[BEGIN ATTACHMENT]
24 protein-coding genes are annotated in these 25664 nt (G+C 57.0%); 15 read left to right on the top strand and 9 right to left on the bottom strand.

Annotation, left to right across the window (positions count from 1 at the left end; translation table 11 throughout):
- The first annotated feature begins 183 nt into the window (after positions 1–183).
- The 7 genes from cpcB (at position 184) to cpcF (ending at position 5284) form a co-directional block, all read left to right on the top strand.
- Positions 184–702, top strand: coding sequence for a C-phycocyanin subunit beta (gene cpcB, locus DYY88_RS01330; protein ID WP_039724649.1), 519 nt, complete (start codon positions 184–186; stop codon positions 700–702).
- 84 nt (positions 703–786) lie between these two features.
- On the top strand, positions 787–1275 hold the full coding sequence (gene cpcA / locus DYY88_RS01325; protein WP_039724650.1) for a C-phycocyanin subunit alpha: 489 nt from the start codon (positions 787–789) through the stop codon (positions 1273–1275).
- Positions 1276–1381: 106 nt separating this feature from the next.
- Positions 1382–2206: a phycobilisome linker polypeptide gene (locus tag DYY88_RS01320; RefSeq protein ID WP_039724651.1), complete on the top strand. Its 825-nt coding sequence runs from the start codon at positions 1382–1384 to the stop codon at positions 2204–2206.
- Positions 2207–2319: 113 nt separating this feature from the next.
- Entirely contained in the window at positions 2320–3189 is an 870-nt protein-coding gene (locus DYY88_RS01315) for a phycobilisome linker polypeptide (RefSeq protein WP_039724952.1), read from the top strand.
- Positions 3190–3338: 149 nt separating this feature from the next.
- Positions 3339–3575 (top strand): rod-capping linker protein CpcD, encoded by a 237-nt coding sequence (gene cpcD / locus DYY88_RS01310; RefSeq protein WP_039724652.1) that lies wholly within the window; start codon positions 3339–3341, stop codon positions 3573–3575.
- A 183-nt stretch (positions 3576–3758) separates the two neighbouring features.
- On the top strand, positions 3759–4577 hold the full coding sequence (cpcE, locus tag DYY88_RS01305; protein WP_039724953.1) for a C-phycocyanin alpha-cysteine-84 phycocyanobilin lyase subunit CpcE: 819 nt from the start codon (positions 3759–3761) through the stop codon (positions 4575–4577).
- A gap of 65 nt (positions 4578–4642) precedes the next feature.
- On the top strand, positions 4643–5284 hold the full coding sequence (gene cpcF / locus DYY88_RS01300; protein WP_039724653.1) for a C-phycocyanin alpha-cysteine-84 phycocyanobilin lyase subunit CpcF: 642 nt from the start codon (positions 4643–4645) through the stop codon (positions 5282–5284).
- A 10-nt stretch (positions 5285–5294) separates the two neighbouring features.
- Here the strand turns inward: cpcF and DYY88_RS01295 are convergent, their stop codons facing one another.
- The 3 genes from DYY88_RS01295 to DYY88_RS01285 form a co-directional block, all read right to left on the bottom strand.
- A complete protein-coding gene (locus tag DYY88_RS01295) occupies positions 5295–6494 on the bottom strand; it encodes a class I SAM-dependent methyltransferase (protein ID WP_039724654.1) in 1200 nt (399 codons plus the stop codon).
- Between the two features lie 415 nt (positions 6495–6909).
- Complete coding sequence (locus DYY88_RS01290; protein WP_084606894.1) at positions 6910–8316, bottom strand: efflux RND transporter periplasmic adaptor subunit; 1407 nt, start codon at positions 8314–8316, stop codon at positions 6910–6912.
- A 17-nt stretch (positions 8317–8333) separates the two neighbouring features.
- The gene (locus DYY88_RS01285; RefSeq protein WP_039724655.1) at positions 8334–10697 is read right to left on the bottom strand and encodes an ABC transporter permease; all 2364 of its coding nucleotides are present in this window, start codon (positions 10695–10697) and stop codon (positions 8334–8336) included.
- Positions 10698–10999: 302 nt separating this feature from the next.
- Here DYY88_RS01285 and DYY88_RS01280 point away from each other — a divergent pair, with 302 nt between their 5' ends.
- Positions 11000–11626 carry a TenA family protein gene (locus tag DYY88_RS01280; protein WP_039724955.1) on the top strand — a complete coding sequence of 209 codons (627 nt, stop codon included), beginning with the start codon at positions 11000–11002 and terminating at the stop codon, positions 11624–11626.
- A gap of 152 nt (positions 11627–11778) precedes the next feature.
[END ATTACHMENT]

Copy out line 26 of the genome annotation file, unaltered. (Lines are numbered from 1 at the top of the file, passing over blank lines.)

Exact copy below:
- Positions 10698–10999: 302 nt separating this feature from the next.